Marci Papadopoulos of Fremont, Calif. is the first contestant ever to win all five events at the U.S. baton twirling nationals (the solo, strut, dance-twirl, double-baton and triple). That just made her "Twirler-of-the-Year" for the second time (another first)—and Marci's still only 14. Last month she was one of two U.S. representatives at the noncompetitive world festival in Abino, Italy. Encouraged by her Greek immigrant father, a plant nursery owner, and coached by her Nisei mother, herself a former champ, Marci began twirling as a toddler and was winning competitions by age 6. Now an acrobatic 5'5", Marci is shy by nature but an adept extravert on the field, whether captaining Los Compañeros, a local drum and baton corps directed by her mother, or performing halftimes at the San Francisco '49ers home games. The eighth-grader maintains a 4.0 scholastic average although she practices her routines two hours a day, studies ballet, rehearses with the corps and plays on her girls' softball team. Also time-consuming is dusting her trophies—she has over 1,000, plus $2,500 in accumulated scholarships, but the big one is still in doubt. The U.S. Twirling Association is lobbying to get the sport recognized for the Olympics. "That," says Marci, "would be neat."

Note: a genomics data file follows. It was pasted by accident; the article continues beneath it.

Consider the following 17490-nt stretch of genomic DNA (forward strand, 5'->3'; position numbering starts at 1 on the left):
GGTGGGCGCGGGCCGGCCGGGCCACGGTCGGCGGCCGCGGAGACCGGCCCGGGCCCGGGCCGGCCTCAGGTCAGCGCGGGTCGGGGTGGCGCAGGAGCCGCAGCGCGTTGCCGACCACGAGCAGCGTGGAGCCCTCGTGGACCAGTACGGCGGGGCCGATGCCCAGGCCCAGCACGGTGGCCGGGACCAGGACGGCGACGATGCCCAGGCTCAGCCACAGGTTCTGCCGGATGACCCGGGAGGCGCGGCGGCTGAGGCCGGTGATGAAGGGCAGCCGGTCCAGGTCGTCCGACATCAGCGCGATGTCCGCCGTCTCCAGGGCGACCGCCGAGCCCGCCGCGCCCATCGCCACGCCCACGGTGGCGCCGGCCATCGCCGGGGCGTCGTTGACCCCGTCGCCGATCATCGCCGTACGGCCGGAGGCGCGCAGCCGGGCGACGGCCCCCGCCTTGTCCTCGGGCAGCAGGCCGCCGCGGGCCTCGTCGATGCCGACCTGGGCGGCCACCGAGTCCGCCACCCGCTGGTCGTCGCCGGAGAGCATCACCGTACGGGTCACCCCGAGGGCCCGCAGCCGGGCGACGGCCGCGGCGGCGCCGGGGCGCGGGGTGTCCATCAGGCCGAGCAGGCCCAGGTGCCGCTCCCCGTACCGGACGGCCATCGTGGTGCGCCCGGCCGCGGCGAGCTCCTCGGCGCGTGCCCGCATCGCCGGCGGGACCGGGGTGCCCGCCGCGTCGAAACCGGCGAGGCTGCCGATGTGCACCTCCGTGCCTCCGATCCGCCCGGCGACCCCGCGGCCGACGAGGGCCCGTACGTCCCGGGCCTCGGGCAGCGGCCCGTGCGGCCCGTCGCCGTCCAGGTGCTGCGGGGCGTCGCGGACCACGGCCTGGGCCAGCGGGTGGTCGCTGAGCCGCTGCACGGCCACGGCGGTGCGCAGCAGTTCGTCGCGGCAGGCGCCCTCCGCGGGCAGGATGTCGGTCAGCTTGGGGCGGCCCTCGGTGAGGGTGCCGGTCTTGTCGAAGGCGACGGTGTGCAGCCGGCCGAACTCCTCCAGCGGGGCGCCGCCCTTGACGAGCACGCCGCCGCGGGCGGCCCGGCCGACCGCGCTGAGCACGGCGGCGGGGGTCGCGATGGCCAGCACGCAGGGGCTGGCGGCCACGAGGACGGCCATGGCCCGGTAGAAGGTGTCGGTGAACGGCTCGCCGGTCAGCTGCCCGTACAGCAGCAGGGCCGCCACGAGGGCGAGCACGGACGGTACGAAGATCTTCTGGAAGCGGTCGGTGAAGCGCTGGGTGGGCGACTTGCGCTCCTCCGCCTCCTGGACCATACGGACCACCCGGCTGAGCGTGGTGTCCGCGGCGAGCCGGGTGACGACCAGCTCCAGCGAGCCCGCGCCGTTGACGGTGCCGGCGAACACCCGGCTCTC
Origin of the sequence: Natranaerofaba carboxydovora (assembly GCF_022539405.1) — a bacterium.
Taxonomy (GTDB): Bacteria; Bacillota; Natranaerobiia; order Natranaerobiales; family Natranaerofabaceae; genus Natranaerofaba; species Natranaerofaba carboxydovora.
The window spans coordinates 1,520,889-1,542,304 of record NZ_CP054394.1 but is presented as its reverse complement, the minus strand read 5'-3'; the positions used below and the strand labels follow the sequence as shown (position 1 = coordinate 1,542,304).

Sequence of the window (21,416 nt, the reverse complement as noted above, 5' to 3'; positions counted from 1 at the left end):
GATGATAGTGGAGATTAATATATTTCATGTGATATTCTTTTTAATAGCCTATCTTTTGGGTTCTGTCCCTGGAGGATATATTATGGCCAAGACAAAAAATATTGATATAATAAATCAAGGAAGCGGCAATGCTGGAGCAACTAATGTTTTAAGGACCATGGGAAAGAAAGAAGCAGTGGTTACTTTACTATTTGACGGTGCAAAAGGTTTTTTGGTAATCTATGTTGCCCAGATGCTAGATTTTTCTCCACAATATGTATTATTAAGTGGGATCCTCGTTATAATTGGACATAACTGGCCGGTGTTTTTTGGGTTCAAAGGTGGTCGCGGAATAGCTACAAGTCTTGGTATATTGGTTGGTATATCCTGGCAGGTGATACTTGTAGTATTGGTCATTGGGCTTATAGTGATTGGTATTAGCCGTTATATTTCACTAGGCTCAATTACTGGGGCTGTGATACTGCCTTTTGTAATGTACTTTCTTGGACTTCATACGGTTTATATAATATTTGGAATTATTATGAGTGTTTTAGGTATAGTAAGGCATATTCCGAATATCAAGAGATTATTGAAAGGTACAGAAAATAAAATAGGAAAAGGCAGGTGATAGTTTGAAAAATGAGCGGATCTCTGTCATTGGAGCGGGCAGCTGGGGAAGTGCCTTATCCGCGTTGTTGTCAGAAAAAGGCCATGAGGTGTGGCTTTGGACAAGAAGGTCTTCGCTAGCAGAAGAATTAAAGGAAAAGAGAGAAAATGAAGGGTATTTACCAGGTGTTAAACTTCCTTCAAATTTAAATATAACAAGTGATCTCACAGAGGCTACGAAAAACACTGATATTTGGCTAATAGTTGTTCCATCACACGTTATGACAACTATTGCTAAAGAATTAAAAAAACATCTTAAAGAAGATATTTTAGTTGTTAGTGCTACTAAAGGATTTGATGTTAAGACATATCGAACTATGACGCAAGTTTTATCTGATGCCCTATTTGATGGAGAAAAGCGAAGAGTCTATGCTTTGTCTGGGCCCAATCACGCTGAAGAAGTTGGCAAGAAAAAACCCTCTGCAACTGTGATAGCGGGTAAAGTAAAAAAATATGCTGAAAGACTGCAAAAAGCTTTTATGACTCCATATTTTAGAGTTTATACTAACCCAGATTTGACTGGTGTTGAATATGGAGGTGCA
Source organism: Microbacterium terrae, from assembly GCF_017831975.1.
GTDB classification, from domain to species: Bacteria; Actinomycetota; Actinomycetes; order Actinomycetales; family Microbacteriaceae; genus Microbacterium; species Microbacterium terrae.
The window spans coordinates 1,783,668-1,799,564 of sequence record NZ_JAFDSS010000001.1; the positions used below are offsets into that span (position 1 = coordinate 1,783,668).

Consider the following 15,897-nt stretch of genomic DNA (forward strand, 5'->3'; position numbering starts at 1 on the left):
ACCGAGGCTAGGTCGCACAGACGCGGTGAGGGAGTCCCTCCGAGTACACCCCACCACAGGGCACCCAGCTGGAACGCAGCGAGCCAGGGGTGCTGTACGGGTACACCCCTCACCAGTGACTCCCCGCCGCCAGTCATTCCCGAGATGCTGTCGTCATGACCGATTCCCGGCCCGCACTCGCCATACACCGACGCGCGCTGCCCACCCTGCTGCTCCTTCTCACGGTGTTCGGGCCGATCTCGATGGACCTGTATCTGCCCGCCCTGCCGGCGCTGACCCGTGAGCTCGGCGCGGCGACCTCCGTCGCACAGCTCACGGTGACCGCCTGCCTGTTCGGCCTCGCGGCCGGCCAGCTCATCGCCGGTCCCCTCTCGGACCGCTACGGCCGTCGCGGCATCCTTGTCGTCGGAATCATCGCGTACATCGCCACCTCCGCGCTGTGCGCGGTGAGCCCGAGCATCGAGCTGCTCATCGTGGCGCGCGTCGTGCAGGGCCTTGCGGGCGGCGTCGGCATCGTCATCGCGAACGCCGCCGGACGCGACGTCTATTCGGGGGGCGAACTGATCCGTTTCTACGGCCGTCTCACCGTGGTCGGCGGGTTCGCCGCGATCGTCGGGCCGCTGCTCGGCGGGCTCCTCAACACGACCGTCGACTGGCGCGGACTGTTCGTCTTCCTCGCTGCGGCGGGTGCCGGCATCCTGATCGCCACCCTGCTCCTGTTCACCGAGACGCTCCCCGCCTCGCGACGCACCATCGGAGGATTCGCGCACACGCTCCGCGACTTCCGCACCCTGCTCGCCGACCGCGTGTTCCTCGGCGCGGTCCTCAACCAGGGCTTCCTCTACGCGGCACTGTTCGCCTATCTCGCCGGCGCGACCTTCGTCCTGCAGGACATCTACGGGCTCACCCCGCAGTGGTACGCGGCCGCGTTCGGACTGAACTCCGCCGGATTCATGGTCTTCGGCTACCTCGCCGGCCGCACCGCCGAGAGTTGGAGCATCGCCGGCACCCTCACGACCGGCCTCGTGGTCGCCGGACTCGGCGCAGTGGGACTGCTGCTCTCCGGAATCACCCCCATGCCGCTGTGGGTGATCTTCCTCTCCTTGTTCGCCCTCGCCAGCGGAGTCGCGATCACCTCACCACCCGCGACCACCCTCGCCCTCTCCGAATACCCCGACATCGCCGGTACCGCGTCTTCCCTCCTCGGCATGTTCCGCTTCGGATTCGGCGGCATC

Andy Vines, 27, creator of Lines by Vines, a $100,000-a-year greeting card company, is just doing what comes naturally. "I'm lucky, drawing always came easy to me," he says, but Vines took a few detours en route to his vocation. At the urging of his father, a Long Island adman, Andy headed for pre-med at Northwestern, where he turned out cartoon strips for the campus newspaper and sold a line of stationery to sororities and girls' dorms. Then he switched majors (to psychology) and schools (to Boston U '74). Finally, while on vacation before entering the U of Pennsylvania graduate architectural school, Vines showed some greeting cards he had dashed off to a buyer at Bloomingdale's. She enthusiastically ordered 24, and Andy sank $1,000 in savings to print up 25,000. "I took a big chance the first year," he admits, "but I knew I had a hot item." Bloomingdale's ordered another 24 designs for Valentine's Day. Then came a successful showing at the 1976 New York Stationery Show. Today, three years later, he has his architecture degree but isn't using it. After all, his firm has 50 sales reps and provides him a personal net of $50,000. One problem he does not have: designer's block. Says Andy, who does most of his creative noodling in Manhattan coffee shops, "I just sit alone and let my mind wander."
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